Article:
SAN FRANCISCO - Oregon and Washington states soon will be following British Columbia's lead by putting a price on carbon.
The agreement was reached today following a meeting of the Pacific Coast Collaborative (PCC) leaders' forum in San Francisco, chaired by Premier Christy Clark and attended by Environment Minister Mary Polak.
"When B.C. put a price on carbon with our revenue-neutral carbon tax it was recognized as a ground-breaking achievement, especially since we've proven it's possible to grow the economy while reducing greenhouse gas emissions," said Polak. "As a climate action trailblazer, B.C. has been encouraging other jurisdictions to follow our lead, and the agreement signed today is the result of that effort. It's great news that Washington and Oregon are committing to carbon pricing."
Carbon pricing was one of a number of actions the leaders from California, Oregon, Washington and British Columbia committed to in the 2013 Pacific Coast Action Plan on Climate and Energy, in order to take a lead in national and international policy on climate change. British Columbia introduced its carbon tax in 2008, with California putting in place a carbon pricing mechanism earlier this year through a cap-and-trade system.
PCC leaders also agreed to further develop cleaner, alternative fuels to not only help reduce GHG emissions in the transportation sector, but to also help reduce global GHG emissions through export.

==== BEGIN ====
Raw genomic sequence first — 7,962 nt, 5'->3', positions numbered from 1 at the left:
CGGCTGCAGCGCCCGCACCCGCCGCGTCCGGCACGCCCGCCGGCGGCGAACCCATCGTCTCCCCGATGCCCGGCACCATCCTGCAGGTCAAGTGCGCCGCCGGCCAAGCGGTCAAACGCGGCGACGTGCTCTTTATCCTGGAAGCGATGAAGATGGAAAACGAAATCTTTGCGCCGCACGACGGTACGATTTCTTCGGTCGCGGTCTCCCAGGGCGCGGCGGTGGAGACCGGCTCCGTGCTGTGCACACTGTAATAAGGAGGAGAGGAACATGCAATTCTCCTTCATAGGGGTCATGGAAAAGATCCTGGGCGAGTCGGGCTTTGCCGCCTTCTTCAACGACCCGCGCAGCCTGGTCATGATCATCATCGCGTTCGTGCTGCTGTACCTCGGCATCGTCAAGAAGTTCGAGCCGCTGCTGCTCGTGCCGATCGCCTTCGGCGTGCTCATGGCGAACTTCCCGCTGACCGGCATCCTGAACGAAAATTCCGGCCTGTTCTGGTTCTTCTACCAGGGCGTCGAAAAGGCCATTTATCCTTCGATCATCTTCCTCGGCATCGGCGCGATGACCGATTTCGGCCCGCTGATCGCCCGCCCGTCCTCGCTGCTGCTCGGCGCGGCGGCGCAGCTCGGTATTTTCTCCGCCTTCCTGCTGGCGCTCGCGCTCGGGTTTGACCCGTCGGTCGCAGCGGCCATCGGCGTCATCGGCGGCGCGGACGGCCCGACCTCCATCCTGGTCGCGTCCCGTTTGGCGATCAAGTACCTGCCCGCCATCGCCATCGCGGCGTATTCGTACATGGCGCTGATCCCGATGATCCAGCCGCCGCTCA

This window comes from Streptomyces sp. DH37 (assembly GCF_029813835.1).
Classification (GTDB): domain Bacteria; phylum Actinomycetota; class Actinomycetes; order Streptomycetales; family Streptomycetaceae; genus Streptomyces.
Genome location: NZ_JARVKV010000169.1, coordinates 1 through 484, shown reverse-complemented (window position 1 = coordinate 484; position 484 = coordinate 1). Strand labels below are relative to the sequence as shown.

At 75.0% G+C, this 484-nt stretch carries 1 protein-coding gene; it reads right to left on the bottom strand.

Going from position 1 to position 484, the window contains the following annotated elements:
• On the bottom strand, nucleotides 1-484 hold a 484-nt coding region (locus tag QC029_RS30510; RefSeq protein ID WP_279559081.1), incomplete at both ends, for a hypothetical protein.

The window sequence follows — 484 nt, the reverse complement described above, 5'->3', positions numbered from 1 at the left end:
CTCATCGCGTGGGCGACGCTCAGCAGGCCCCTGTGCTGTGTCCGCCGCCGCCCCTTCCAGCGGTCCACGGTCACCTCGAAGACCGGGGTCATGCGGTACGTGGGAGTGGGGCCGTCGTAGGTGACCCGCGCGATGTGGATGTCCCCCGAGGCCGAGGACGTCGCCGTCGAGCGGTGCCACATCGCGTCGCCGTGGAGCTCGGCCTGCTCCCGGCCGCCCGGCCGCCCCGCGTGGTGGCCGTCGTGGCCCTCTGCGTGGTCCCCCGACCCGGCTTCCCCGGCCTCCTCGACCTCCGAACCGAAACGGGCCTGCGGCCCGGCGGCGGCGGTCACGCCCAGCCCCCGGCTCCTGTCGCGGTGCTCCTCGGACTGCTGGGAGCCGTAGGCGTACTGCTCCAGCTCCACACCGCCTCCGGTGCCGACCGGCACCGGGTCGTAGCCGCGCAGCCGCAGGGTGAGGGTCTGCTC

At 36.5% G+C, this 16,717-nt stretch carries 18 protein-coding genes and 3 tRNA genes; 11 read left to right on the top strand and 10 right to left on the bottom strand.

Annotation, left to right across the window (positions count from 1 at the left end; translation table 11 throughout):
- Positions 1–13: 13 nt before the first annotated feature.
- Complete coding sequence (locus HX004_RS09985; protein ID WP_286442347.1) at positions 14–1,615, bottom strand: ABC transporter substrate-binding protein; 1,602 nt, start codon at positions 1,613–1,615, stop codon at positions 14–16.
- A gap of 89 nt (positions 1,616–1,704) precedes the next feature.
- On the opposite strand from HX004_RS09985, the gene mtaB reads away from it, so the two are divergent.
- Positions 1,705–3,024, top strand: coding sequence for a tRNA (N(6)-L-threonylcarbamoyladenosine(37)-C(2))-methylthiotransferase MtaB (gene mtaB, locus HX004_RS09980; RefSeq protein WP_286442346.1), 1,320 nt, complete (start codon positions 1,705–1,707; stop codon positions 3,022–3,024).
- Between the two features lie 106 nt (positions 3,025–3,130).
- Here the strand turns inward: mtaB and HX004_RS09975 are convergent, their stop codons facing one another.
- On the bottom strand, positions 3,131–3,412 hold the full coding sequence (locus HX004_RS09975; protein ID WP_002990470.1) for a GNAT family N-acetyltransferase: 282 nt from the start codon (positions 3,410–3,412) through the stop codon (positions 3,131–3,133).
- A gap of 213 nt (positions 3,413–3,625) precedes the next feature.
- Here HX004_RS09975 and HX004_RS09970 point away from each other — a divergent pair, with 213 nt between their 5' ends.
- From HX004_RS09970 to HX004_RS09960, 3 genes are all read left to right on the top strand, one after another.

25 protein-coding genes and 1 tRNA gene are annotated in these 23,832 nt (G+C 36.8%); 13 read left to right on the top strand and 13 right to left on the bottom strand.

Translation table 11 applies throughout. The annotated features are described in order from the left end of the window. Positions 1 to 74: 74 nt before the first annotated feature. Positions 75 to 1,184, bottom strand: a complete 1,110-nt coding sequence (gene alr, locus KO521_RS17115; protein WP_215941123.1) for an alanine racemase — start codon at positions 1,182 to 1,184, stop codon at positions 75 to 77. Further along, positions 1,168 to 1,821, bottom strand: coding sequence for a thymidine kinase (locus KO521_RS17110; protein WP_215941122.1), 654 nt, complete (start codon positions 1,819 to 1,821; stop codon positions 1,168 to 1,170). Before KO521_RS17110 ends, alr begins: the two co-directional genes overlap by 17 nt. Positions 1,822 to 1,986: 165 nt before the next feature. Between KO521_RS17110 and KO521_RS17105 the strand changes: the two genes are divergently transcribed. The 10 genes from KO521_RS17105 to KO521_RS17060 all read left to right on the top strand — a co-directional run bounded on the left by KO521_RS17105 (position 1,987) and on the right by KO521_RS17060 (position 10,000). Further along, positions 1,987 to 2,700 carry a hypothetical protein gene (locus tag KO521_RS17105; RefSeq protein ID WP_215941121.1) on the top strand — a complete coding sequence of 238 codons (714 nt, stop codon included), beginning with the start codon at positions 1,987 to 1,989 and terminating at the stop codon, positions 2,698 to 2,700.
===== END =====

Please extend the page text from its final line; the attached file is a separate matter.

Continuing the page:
"Climate change is a global issue," said Polak. "By exporting natural gas, B.C. will supply growing markets with the cleanest burning fossil fuel. B.C. is now competing with jurisdictions globally to be part of this supply and has committed to having the cleanest LNG operations in the world."
Other areas for action stemming from the agreement include investing in clean energy and climate-resilient infrastructure.
The Pacific Coast Collaborative was established to address the unique and shared circumstances of the Pacific coastal areas and jurisdictions in North America by providing a framework for co-operative action, a forum for leadership and the sharing of information on best practices, and a common voice on issues facing coastal and Pacific jurisdictions.
B.C.'s Carbon Tax
- Since B.C.'s carbon tax was implemented, fossil fuel consumption in the province has gone down by more than the national average, without affecting economic growth.
- B.C.'s carbon tax is revenue neutral, meaning every dollar generated by the tax is returned to British Columbians through personal and business tax cuts.
- Since 2008, the carbon tax has raised a total of $3.7 billion - all reinvested into tax reductions for businesses, individuals and families.
Pacific Coast Collaborative
- California, Oregon, Washington and British Columbia have a combined population of 53 million.
- The regional economy has a combined GDP of $2.8 trillion, which makes it the world's fifth-largest.
- The findings of the 2012 West Coast Clean Economy report projected 1.03 million new jobs could be created in key sectors, such as energy efficiency and advanced transportation, assuming the right policy environment.
To view the 2013 Pacific Coast Action Plan on Climate and Energy, and the Pacific Coast Collaborative's news release regarding the agreement, go to: www.pacificcoastcollaborative.org
Ministry of Environment